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Strategic planning - Cycle diagram

The cycle diagram sample was created on the base of the figure illustrating the webpage "2. POLICY & STRATEGY" of "Scottish Police College Primary Inspection 2006: A Report by Her Majesty's Inspectorate of Constabulary" from the Scottish Government website.
"Strategic Planning.
2.1 The planning process for the College currently follows a structured approach, starting in April and extending through the financial year. The planning cycle is illustrated in figure 2. ...
2.2 The College recognises the need to consult with its customers and stakeholders in the process of setting objectives and directing the training programme. The planning cycle to date refers to force visits, environmental scanning, the course planning process which involves consultation with all forces and other common police services, as well as to a survey of external providers.
2.3 The information from consultation feeds into an EFQM framework from which the College has identified four key policies, namely:
(1) developing and delivering quality training;
(2) developing our people through lifelong learning;
(3) continuous improvement of our service; and
(4) embracing the changing environment.
2.4 The objectives set at divisional level are designed to contribute to delivering these policies. HMIC found that whilst the selected objectives were presented in line with the structure, not all could be considered to meet SMART (Specific, Measurable, Achievable, Relevant and Timed) criteria. This failure indicates that while the process appears suitably structured to deliver a robust result, some of those involved could perhaps have a better understanding of the process." [scotland.gov.uk/Publications/2007/02/15134652/8]
The cycle diagram example "Strategic planning" was created using the ConceptDraw PRO diagramming and vector drawing software extended with the Target and Circular Diagrams solution from the Marketing area of ConceptDraw Solution Park.
www.conceptdraw.com/solution-park/marketing-target-and-circular-diagrams Read more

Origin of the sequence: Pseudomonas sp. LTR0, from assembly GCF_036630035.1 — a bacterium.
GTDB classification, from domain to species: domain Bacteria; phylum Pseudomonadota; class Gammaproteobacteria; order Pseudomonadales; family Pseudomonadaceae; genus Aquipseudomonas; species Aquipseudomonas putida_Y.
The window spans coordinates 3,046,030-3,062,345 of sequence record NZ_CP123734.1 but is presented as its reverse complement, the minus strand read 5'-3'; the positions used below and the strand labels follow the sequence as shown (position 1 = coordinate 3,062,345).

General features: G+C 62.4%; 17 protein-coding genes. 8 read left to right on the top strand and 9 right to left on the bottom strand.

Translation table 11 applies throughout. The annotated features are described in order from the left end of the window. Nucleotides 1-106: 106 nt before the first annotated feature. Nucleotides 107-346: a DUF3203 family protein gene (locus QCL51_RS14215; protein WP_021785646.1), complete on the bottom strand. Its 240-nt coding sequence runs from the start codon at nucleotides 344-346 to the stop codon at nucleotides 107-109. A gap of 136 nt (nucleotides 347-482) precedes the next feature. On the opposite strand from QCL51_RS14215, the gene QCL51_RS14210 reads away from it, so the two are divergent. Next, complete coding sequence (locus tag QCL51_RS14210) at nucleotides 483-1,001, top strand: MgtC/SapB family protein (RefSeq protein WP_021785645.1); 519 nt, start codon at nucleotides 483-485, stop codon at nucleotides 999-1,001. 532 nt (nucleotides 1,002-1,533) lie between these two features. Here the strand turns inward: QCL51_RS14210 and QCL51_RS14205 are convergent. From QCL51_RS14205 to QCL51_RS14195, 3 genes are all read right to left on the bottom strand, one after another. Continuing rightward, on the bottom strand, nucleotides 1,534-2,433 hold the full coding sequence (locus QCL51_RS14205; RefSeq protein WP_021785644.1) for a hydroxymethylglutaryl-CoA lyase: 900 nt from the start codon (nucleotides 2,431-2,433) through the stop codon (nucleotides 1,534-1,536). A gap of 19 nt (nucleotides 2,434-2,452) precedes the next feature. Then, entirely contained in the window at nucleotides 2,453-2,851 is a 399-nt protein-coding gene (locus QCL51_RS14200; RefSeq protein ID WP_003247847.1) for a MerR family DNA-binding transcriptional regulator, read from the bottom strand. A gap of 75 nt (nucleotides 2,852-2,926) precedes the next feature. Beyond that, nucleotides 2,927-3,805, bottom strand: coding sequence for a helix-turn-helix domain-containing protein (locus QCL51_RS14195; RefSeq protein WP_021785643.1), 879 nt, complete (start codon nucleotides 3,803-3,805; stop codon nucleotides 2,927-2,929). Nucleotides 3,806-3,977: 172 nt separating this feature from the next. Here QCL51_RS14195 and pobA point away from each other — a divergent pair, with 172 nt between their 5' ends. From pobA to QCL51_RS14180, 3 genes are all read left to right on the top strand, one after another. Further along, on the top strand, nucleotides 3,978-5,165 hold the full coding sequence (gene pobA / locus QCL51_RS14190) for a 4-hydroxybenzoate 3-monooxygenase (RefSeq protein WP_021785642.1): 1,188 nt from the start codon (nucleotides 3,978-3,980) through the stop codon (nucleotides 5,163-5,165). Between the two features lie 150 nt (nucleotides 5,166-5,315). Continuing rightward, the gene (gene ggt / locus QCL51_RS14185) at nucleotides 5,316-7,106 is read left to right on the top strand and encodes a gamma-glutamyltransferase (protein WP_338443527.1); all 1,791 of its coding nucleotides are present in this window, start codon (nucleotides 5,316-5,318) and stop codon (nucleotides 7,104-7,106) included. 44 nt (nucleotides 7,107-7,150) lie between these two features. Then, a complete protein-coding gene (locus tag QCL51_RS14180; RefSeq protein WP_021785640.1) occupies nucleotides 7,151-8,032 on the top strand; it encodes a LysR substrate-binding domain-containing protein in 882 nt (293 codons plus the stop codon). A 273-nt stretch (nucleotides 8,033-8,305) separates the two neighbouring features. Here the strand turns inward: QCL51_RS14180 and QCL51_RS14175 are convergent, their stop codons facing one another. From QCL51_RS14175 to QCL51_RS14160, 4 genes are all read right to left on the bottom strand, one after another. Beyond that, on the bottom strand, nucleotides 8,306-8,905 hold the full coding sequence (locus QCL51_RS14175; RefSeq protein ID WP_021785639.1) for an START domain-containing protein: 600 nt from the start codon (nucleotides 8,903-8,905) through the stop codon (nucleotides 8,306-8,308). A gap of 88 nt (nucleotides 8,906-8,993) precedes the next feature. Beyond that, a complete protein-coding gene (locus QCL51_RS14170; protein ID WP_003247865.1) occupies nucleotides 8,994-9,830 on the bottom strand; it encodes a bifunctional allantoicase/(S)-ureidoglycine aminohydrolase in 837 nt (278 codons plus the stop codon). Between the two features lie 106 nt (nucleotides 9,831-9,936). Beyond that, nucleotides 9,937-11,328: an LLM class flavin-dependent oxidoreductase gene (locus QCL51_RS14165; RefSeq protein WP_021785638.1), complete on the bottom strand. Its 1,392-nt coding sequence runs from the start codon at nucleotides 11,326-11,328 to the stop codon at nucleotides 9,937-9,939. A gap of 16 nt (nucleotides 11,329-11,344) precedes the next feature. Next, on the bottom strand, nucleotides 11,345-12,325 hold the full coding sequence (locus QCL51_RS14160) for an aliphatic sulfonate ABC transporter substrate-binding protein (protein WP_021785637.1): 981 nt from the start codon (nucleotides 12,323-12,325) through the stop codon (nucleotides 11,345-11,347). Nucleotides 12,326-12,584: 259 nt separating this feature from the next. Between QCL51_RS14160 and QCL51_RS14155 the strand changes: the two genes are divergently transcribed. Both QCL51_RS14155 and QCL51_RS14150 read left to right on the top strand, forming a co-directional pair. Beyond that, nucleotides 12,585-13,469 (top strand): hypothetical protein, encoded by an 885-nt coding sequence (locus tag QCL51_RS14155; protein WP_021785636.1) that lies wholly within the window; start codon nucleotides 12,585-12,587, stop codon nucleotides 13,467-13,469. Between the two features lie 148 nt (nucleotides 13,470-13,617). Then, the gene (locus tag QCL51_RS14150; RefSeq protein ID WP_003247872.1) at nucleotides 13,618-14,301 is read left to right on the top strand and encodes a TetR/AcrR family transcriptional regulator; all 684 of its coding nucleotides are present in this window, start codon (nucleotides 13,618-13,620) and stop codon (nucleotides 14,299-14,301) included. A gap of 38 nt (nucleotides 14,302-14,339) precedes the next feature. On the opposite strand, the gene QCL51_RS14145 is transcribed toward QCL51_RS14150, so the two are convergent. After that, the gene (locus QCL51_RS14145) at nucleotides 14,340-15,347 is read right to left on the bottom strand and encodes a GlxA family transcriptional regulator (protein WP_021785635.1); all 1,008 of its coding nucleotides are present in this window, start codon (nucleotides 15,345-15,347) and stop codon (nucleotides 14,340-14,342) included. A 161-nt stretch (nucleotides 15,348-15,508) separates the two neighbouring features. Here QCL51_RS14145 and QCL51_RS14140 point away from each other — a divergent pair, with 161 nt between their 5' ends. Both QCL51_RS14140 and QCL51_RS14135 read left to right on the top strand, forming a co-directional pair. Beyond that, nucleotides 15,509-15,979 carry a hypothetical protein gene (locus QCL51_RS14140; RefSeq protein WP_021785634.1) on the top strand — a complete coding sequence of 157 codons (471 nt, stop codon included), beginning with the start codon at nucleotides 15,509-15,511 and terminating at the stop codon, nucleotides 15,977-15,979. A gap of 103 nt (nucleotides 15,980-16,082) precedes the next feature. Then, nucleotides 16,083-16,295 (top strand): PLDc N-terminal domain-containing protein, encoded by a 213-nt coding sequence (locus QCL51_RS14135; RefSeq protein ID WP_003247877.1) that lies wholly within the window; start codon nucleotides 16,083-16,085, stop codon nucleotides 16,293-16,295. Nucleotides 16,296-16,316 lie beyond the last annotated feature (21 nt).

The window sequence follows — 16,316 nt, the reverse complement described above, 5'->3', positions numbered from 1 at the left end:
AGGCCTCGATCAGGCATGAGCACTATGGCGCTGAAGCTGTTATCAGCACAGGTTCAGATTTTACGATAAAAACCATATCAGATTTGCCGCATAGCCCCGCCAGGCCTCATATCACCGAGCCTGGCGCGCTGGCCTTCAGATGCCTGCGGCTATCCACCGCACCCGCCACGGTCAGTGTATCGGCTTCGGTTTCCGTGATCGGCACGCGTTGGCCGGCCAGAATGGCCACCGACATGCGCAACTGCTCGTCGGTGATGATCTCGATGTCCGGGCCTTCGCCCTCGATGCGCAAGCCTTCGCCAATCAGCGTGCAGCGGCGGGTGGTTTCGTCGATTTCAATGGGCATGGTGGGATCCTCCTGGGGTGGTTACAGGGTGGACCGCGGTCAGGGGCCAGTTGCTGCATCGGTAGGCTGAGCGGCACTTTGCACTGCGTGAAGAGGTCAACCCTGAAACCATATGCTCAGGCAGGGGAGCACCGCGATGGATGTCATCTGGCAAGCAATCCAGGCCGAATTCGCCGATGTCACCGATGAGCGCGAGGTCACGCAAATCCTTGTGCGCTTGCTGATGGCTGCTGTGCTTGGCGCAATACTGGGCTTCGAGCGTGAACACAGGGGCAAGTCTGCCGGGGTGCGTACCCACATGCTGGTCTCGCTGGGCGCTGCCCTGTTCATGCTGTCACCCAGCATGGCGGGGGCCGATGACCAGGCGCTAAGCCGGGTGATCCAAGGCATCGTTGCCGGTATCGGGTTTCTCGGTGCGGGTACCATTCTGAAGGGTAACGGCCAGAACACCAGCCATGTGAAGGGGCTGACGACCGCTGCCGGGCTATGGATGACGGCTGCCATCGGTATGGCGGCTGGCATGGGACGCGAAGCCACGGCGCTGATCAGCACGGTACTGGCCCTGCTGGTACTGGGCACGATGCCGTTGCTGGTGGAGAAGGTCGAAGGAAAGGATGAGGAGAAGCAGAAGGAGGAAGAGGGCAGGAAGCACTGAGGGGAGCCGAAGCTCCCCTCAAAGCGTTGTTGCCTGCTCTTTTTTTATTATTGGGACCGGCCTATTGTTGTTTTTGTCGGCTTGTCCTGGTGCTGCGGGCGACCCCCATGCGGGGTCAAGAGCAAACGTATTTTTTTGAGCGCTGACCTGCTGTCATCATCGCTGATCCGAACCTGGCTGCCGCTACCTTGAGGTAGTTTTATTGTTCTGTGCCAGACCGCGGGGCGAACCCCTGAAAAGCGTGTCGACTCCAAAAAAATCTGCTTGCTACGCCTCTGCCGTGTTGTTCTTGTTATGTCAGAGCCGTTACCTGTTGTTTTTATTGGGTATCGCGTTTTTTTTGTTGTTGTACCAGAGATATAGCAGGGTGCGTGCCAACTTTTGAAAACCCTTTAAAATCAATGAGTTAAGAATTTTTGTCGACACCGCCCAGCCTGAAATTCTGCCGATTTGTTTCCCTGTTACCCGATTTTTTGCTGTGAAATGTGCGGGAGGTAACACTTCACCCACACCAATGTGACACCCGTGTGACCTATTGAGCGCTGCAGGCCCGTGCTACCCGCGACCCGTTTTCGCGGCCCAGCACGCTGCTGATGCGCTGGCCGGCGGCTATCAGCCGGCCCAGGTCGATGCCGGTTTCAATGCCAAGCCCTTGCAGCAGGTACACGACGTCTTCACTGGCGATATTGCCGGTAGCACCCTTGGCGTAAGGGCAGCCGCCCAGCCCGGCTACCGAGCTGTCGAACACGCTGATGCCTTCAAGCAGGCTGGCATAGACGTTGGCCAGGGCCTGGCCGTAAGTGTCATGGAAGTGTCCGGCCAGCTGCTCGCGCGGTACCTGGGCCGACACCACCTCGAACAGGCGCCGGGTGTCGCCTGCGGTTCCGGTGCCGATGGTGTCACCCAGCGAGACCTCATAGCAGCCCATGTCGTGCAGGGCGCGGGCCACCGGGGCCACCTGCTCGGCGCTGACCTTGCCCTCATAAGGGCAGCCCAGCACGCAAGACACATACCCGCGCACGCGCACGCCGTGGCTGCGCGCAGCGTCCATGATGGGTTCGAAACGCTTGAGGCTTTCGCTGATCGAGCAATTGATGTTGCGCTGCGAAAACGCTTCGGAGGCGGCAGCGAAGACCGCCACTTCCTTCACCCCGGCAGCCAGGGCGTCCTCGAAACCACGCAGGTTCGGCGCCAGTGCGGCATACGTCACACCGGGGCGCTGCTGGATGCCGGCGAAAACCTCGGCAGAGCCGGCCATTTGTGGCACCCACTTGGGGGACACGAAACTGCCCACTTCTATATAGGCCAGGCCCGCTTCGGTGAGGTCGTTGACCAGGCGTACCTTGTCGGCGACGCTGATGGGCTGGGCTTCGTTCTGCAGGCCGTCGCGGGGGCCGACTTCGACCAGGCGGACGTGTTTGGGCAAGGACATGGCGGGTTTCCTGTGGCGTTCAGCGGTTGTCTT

Cycle diagram
Cycle diagram, circle diagram, circular diagram,
HR infographics "Talent management process" was redesigned from the Wikimedia Commons file: Model_TM.jpg. [commons.wikimedia.org/wiki/File:Model_TM.jpg]
"Talent management refers to the anticipation of required human capital for an organization and the planning to meet those needs. ...
Talent management is the science of using strategic human resource planning to improve business value and to make it possible for companies and organizations to reach their goals. Everything done to recruit, retain, develop, reward and make people perform forms a part of talent management as well as strategic workforce planning. A talent-management strategy needs to link to business strategy to make sense." [Talent management. Wikipedia]
The HR infographics example "Talent management process" was created using the ConceptDraw PRO diagramming and vector drawing software extended with the HR Flowcharts solution from the Management area of ConceptDraw Solution Park. Read more
HR infographics
HR infographics, workforce planning, training, learning, time evaluation, recruitment, hiring, process step, performance management, human resource, hand over,  fork over, render, turn in, fork out, fork up, deliver, grievance procedures, employee onboarding, organizational socialization, compensation and benefits, compensation, benefits, circular motion arrows,
"Business process improvement (BPI) is a systematic approach to help an organization optimize its underlying processes to achieve more efficient results. ...
An organization is only as good as its processes. To be able to make the necessary changes in an organization, one needs to understand the key processes of the company. Rummler and Brache suggested a model for running a Process Improvement and Management project (PI&M), containing the following steps: